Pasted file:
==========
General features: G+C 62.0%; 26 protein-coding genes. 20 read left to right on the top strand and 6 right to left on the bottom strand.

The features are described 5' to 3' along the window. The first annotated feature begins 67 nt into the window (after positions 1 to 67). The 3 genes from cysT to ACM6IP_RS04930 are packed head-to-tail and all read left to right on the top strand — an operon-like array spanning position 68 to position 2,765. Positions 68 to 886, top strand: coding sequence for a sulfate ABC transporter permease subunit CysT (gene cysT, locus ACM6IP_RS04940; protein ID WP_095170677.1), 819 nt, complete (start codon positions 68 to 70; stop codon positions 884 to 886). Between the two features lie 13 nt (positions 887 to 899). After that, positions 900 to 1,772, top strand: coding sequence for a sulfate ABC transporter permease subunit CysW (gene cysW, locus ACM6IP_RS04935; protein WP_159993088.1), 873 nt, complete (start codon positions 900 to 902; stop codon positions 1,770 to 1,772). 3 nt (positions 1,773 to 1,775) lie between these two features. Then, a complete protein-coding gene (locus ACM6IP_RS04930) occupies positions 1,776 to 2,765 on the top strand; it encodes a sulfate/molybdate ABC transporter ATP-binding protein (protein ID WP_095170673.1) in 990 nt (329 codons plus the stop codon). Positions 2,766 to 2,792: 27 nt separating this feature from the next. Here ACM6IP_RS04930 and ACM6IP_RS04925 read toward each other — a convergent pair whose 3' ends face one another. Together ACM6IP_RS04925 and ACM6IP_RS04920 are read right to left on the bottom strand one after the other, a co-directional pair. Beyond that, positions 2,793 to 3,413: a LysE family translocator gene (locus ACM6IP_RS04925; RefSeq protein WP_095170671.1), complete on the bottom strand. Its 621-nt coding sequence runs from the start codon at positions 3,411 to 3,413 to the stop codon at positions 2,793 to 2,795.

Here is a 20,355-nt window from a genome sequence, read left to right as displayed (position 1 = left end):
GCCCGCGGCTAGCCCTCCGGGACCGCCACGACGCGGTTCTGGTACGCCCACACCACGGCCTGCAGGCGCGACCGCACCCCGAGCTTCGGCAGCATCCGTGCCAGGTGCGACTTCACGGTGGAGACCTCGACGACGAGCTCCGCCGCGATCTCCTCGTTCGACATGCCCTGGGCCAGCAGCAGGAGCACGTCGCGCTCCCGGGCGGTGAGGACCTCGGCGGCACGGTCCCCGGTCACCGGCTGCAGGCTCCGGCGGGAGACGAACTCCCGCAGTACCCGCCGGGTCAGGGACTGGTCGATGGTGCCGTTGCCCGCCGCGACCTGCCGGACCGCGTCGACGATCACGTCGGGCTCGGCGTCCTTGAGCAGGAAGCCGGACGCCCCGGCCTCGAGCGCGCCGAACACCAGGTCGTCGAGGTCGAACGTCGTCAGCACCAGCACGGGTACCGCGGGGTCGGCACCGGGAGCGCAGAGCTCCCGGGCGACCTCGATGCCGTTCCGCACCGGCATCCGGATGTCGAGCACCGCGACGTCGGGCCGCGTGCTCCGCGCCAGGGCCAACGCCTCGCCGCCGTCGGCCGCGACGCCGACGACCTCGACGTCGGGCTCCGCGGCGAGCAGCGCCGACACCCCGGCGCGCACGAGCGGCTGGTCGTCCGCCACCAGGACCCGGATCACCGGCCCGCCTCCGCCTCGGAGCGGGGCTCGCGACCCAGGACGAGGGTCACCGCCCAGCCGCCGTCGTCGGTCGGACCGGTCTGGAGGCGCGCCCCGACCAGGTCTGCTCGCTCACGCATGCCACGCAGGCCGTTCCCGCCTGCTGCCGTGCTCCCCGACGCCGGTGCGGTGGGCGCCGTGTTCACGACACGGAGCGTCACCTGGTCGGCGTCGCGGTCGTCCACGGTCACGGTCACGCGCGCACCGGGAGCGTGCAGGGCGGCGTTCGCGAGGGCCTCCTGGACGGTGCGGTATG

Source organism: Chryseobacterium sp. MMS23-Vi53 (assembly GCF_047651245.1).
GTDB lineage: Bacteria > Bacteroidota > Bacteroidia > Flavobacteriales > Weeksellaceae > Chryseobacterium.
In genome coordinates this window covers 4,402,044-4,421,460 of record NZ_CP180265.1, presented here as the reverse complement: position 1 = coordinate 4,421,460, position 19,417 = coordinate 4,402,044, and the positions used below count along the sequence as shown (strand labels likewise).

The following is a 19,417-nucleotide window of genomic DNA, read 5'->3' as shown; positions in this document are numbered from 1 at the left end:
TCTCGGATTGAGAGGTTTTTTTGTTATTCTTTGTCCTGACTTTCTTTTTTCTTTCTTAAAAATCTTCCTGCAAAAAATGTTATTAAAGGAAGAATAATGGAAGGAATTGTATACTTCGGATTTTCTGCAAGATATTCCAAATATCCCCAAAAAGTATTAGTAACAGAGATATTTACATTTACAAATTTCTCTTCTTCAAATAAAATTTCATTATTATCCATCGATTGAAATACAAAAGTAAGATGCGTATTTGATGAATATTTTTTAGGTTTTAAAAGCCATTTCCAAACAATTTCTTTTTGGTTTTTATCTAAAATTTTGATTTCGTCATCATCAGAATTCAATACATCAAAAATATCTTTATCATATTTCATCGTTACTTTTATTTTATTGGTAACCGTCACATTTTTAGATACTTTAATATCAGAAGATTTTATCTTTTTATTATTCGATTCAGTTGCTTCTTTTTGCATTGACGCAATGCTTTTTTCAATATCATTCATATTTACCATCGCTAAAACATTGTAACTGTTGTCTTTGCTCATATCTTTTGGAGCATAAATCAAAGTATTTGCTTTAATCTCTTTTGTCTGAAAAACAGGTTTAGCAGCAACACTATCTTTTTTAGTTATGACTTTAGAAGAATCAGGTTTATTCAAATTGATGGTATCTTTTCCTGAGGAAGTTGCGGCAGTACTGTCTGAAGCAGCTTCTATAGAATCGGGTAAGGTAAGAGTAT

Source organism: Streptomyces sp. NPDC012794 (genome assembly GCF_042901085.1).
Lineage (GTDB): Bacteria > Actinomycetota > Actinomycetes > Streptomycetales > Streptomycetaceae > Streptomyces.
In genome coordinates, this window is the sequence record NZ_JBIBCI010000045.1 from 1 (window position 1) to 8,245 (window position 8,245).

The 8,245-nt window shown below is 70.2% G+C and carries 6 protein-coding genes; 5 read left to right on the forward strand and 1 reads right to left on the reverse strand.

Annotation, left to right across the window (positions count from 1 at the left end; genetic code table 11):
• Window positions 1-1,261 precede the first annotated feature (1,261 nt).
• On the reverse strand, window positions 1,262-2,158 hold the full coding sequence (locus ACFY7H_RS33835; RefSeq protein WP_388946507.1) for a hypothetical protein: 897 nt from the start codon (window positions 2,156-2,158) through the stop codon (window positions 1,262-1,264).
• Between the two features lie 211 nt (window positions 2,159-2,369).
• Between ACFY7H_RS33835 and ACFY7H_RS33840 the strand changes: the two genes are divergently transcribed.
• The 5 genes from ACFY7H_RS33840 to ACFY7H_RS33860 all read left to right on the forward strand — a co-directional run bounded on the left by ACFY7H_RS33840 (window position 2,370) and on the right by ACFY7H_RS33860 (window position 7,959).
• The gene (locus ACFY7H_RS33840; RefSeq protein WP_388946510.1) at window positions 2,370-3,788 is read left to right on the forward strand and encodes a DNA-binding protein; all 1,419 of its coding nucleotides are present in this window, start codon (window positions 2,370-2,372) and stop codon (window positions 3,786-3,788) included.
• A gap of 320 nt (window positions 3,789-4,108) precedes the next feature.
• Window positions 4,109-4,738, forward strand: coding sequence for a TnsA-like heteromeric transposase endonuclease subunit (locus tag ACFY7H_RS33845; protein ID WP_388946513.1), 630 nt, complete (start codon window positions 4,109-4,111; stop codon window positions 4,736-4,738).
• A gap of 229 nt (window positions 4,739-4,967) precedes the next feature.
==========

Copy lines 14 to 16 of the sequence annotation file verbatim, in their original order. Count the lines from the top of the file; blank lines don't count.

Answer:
Annotation, left to right across the window (positions count from 1 at the left end; genetic code table 11):
• Window positions 1-1,261 precede the first annotated feature (1,261 nt).
• On the reverse strand, window positions 1,262-2,158 hold the full coding sequence (locus ACFY7H_RS33835; RefSeq protein WP_388946507.1) for a hypothetical protein: 897 nt from the start codon (window positions 2,156-2,158) through the stop codon (window positions 1,262-1,264).